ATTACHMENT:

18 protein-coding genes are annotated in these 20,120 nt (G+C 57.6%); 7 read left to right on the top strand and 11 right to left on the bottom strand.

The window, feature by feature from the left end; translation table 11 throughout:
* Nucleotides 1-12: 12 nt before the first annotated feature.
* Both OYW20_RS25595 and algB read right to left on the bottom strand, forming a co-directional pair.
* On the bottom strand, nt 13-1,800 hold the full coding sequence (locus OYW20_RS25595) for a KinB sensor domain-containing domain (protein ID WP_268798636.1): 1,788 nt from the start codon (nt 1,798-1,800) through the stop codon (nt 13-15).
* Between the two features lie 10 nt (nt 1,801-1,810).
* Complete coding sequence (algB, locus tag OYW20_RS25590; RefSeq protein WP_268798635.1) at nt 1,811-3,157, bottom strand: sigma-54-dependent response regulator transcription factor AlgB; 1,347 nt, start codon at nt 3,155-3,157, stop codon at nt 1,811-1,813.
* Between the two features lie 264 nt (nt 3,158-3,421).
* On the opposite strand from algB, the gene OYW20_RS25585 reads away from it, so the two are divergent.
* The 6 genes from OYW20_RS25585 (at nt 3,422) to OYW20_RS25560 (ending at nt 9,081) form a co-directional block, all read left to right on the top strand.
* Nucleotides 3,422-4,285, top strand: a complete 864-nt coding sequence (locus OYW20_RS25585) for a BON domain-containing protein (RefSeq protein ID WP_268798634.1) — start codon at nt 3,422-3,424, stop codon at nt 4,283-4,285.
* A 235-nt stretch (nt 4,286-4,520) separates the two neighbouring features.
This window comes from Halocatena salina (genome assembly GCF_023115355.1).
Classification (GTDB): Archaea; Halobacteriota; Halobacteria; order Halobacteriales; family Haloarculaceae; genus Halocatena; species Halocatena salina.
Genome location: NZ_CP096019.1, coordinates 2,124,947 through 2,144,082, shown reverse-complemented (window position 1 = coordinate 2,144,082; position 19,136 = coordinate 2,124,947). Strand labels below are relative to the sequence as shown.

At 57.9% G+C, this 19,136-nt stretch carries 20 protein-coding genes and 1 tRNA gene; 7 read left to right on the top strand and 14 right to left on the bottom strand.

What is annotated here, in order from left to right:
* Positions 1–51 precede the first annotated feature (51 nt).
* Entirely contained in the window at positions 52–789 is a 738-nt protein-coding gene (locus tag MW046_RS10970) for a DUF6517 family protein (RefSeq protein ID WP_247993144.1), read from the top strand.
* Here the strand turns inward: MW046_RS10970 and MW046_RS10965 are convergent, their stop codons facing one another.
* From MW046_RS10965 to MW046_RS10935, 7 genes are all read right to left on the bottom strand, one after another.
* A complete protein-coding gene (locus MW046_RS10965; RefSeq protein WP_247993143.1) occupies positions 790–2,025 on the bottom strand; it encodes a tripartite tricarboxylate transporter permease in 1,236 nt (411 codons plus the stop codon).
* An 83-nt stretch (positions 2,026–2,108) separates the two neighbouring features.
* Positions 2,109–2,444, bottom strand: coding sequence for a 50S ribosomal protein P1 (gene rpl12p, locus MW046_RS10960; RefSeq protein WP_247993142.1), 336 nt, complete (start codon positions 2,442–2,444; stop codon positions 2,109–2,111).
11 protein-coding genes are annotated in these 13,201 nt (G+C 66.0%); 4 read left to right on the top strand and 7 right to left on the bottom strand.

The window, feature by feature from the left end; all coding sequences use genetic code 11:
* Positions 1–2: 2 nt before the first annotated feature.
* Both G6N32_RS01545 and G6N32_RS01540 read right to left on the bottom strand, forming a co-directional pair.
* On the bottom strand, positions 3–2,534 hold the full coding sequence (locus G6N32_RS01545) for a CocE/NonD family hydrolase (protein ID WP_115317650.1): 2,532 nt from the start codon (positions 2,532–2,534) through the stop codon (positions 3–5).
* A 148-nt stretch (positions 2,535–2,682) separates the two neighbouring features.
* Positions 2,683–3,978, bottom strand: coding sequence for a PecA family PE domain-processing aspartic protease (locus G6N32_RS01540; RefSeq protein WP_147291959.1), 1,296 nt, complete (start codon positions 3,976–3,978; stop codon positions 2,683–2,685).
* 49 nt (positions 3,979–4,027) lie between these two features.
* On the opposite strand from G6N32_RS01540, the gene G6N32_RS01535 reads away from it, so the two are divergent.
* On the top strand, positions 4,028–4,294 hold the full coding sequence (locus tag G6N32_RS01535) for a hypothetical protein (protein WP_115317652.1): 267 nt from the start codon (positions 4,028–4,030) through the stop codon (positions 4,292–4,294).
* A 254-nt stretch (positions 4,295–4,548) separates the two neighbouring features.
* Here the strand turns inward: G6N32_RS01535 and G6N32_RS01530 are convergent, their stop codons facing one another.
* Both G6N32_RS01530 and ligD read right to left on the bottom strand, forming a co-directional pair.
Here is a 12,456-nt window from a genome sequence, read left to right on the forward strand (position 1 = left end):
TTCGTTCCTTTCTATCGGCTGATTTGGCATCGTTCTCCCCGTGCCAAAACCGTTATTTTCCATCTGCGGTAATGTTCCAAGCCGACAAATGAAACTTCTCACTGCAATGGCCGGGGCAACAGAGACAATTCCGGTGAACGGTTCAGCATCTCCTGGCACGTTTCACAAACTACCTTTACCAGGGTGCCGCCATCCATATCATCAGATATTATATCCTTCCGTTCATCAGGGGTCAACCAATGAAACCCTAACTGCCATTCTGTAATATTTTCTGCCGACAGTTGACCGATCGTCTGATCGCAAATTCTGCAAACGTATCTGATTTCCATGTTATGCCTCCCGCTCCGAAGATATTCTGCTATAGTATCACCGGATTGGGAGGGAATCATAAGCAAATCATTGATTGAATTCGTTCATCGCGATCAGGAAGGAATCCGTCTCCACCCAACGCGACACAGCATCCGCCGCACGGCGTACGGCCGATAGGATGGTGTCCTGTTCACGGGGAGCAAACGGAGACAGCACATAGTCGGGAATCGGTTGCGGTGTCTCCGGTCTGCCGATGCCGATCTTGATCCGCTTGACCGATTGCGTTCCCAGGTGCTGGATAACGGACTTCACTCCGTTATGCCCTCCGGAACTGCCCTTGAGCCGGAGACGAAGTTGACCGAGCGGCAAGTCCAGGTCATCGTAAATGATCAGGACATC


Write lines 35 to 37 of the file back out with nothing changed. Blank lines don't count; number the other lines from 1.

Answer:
* A 254-nt stretch (positions 4,295–4,548) separates the two neighbouring features.
* Here the strand turns inward: G6N32_RS01535 and G6N32_RS01530 are convergent, their stop codons facing one another.
* Both G6N32_RS01530 and ligD read right to left on the bottom strand, forming a co-directional pair.